Cultural safety is a relatively new concept that has emerged in the New Zealand nursing context and is being taken up in various ways in Canadian health care discourses. Our research team has been exploring the relevance of cultural safety in the Canadian context, most recently in relation to a knowledge-translation study conducted with nurses practising in a large tertiary hospital. We were drawn to using cultural safety because we conceptualized it as being compatible with critical theoretical perspectives that foster a focus on power imbalances and inequitable social relationships in health care; the interrelated problems of culturalism and racialization; and a commitment to social justice as central to the social mandate of nursing. Engaging in this knowledge-translation study has provided new perspectives on the complexities, ambiguities and tensions that need to be considered when using the concept of cultural safety to draw attention to racialization, culturalism, and health and health care inequities. The philosophic analysis discussed in this paper represents an epistemological grounding for the concept of cultural safety that links directly to particular moral ends with social justice implications. Although cultural safety is a concept that we have firmly positioned within the paradigm of critical inquiry, ambiguities associated with the notions of 'culture', 'safety', and 'cultural safety' need to be anticipated and addressed if they are to be effectively used to draw attention to critical social justice issues in practice settings. Using cultural safety in practice settings to draw attention to and prompt critical reflection on politicized knowledge, therefore, brings an added layer of complexity. To address these complexities, we propose that what may be required to effectively use cultural safety in the knowledge-translation process is a 'social justice curriculum for practice' that would foster a philosophical stance of critical inquiry at both the individual and institutional levels.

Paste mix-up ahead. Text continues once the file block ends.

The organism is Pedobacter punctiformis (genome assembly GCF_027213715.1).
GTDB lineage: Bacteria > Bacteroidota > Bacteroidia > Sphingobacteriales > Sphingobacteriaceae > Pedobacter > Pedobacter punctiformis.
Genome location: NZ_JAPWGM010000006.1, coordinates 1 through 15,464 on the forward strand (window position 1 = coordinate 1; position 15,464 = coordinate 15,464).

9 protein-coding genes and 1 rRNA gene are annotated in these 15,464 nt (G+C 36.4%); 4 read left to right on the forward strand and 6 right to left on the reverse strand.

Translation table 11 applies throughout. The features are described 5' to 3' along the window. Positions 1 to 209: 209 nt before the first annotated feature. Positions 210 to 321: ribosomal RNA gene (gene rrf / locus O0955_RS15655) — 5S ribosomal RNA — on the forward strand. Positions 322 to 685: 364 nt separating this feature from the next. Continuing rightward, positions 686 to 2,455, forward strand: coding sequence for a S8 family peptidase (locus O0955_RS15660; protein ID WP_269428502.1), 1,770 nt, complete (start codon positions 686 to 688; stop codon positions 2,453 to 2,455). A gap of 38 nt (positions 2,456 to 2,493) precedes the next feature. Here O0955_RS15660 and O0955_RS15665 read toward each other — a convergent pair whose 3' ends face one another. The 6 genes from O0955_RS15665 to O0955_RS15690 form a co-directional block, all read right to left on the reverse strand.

Knowledge translation is an interactive, dynamic approach to the uptake of evidence-based knowledge. In this article, the authors present a collaborative model for knowledge translation that grew out of a program of research focusing on the experiences of patients from ethnoculturally diverse groups as they were discharged home from hospital. Research findings highlight issues around gaps in the continuity of services and language and communication. The authors discuss a number of knowledge translation initiatives that were developed to address these gaps. Key to the success of this process has been a collaborative relationship between researchers and practitioners that is grounded in the shared goal of knowledge translation to support ethically sound decision-making in the delivery of health-care services.